The Government announced in August last year that an independent inquiry under Lord Penrose would investigate and report on the events surrounding Equitable Life.

Economic Stability

25. Mr. MacDougall: To ask the Chancellor of the Exchequer if he will make a statement on the impact of increases in public expenditure on the stability of the economy, with special reference to (a) employment and (b) inward investment. [85274]

Ruth Kelly: Sound management of the public finances has meant that, during a time of global economic weakness and uncertainty, fiscal policy has supported monetary policy and smoothed the economic cycle by allowing the automatic stabilisers to operate in full.

As Government spending plans have come on stream, the public sector has contributed strongly to employment and the resilience of the labour market.

12 Dec 2002 : Column 468W

Increases in the number of work force jobs in public administration, education and health sectors have averaged about 30,000 a quarter over the past year.

The platform of economic stability delivered by the Government's macroeconomic framework has encouraged inward investment. The UK was ranked second in the world at attracting inward investment in 2001.

Welfare to Work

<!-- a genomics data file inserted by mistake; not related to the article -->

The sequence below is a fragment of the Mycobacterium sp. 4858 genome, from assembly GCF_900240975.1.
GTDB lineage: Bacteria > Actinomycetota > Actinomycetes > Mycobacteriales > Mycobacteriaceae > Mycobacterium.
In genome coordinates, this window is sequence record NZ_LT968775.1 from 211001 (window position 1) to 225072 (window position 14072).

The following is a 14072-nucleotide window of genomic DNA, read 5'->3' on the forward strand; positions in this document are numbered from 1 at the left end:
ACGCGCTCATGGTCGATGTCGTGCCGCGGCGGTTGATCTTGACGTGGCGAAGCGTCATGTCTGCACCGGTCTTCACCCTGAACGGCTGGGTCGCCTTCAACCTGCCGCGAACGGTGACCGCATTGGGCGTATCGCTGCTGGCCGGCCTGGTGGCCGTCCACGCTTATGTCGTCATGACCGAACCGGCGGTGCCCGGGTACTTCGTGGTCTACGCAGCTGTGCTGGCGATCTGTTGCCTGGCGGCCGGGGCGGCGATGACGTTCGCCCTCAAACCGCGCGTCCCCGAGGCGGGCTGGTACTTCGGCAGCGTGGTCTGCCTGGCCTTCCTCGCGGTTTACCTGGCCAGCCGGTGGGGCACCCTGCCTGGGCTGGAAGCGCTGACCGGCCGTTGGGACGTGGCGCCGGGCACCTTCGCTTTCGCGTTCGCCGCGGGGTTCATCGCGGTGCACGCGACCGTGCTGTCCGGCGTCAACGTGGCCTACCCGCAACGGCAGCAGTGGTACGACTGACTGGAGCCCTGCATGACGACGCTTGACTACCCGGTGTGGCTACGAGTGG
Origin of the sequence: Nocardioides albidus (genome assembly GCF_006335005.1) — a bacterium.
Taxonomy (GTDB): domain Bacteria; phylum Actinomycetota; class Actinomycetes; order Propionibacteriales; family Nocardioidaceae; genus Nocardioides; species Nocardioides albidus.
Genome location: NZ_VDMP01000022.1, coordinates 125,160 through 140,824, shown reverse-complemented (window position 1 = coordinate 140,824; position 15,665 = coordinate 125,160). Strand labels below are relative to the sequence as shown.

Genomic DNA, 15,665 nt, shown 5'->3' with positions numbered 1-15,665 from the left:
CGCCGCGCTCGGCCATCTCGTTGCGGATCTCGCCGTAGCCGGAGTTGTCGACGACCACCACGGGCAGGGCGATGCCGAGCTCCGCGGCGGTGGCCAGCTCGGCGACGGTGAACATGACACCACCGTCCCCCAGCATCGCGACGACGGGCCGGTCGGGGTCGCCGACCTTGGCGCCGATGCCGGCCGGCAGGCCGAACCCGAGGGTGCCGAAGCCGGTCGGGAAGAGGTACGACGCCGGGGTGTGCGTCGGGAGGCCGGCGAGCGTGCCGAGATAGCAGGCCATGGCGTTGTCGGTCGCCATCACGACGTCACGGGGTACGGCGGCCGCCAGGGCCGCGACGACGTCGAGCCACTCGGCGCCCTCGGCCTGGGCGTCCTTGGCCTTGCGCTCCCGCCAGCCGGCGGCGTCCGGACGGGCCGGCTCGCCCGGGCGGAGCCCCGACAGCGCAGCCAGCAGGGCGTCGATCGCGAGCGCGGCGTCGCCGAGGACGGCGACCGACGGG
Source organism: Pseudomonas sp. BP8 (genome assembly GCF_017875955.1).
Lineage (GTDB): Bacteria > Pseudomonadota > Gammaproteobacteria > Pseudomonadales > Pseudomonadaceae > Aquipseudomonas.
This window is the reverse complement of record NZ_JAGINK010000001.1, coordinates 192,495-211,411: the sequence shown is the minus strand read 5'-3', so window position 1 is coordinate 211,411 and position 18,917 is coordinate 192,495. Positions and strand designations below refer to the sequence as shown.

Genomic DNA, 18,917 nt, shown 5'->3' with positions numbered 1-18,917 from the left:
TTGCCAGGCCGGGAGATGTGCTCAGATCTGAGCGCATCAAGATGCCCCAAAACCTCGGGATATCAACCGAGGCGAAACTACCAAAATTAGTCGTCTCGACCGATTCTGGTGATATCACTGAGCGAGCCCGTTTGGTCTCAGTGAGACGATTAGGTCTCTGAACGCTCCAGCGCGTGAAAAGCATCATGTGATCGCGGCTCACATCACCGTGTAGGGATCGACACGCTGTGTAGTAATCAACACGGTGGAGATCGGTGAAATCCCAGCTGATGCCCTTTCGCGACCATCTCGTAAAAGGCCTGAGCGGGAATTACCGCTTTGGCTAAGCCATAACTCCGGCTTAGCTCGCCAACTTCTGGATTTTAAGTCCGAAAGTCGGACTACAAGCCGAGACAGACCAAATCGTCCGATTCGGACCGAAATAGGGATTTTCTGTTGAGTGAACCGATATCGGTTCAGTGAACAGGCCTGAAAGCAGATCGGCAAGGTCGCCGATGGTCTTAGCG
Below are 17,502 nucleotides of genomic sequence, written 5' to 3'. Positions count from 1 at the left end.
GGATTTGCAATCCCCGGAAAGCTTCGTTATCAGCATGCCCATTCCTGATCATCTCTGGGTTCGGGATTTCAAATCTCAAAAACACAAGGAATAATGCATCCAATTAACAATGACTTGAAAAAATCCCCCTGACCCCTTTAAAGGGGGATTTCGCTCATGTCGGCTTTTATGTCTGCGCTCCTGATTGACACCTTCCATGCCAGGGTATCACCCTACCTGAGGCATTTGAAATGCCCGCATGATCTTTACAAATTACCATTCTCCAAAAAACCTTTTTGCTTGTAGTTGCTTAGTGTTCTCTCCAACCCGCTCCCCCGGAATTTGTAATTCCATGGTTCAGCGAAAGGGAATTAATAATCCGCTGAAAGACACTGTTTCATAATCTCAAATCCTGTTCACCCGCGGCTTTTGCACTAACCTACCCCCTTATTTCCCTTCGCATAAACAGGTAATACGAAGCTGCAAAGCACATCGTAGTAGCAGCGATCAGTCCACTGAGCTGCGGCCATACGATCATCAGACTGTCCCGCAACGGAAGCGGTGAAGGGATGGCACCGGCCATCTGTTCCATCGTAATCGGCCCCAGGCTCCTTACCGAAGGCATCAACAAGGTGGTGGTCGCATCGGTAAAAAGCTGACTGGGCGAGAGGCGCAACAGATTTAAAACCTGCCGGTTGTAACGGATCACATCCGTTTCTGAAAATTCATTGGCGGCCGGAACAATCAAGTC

27. Mr. Soley: To ask the Chancellor of the Exchequer if he will make a statement on the connection between his economic policy and welfare to work. [85276]

John Healey: Macroeconomic stability is a pre-requisite for delivering the Government's aim of employment opportunity for all. The Government's macroeconomic policy, based on low inflation and sound public finances, has successfully maintained stability and growth.

Against this background of stability, the Government have also introduced microeconomic reforms to improve the functioning of the labour market and ensure that employment opportunity is extended to all individuals in all parts of Britain. These include Welfare to Work policies that help the unemployed achieve a successful return to work, and extend help and support to areas and groups suffering from the greatest employment disadvantage.

This strategy has helped to deliver a dynamic and flexible labour market, with employment at record highs and both International Labour Organisation (ILO) unemployment and claimant unemployment close to their lowest levels since the 1970s. Since 1997, claimant unemployment in Ealing, Acton and Shepherd's Bush has fallen from 7 per cent. to 3.9 per cent.


29. Mr. Beard: To ask the Chancellor of the Exchequer if he will make it his policy to make firm financial commitment to major transport infrastructure projects once they have been started. [85278]